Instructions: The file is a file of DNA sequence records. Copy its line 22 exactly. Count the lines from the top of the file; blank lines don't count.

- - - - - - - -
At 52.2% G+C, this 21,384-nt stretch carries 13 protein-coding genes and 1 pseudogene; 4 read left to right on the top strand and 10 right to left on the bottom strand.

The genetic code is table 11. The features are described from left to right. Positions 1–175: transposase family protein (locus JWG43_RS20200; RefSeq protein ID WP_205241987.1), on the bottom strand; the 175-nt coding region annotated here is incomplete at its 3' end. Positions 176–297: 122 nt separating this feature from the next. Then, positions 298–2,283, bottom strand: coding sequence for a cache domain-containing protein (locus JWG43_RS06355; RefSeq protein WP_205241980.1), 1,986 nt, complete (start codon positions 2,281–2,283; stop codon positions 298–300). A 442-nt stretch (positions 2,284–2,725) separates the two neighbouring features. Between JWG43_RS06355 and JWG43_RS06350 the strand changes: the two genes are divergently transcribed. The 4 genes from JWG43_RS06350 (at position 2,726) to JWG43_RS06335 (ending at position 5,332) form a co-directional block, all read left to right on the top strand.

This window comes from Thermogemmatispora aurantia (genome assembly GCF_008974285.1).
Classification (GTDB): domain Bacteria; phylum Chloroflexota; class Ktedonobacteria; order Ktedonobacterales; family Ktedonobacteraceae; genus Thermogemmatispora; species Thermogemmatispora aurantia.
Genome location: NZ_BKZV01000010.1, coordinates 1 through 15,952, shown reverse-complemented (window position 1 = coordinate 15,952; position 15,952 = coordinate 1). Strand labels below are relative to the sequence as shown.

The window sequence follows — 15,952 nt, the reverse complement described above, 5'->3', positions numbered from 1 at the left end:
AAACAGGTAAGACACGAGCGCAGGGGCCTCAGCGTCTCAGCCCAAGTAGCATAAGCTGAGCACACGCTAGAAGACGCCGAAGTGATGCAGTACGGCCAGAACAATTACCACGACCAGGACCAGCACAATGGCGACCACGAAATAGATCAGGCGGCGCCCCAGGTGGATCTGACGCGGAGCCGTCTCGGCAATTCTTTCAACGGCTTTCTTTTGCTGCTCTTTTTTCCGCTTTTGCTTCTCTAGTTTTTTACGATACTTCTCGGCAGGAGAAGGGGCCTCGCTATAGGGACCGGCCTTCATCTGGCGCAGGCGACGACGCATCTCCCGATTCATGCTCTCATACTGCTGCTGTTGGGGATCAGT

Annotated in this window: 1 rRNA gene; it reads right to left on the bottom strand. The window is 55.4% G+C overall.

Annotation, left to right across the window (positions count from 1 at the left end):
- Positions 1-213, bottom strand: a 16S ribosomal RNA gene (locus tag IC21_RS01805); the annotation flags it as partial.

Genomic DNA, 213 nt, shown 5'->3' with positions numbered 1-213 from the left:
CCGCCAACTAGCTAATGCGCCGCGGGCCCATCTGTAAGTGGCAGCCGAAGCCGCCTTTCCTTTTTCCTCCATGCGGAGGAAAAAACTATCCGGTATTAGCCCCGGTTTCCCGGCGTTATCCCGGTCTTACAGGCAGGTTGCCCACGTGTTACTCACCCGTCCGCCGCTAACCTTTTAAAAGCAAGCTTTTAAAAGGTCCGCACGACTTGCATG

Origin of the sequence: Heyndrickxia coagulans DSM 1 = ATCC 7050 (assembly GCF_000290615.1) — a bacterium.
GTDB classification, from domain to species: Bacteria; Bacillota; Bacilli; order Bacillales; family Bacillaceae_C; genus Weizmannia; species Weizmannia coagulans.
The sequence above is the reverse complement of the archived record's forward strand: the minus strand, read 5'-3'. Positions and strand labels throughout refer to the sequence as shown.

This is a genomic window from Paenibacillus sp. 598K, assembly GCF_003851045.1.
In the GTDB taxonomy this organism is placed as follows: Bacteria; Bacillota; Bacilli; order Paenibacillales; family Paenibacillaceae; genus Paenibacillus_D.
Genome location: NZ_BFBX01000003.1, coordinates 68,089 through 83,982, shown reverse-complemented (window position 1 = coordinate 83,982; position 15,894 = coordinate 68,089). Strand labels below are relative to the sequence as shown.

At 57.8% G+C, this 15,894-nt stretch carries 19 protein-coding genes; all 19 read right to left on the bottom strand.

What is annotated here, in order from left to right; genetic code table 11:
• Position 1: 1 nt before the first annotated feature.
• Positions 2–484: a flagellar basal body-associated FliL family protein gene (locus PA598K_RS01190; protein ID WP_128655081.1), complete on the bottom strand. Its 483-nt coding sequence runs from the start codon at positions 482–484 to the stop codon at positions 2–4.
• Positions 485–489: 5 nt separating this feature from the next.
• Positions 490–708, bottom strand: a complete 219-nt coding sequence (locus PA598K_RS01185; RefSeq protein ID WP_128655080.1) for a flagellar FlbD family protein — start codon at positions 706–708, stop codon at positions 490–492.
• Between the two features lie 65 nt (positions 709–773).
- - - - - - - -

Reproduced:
• Positions 2–484: a flagellar basal body-associated FliL family protein gene (locus PA598K_RS01190; protein ID WP_128655081.1), complete on the bottom strand. Its 483-nt coding sequence runs from the start codon at positions 482–484 to the stop codon at positions 2–4.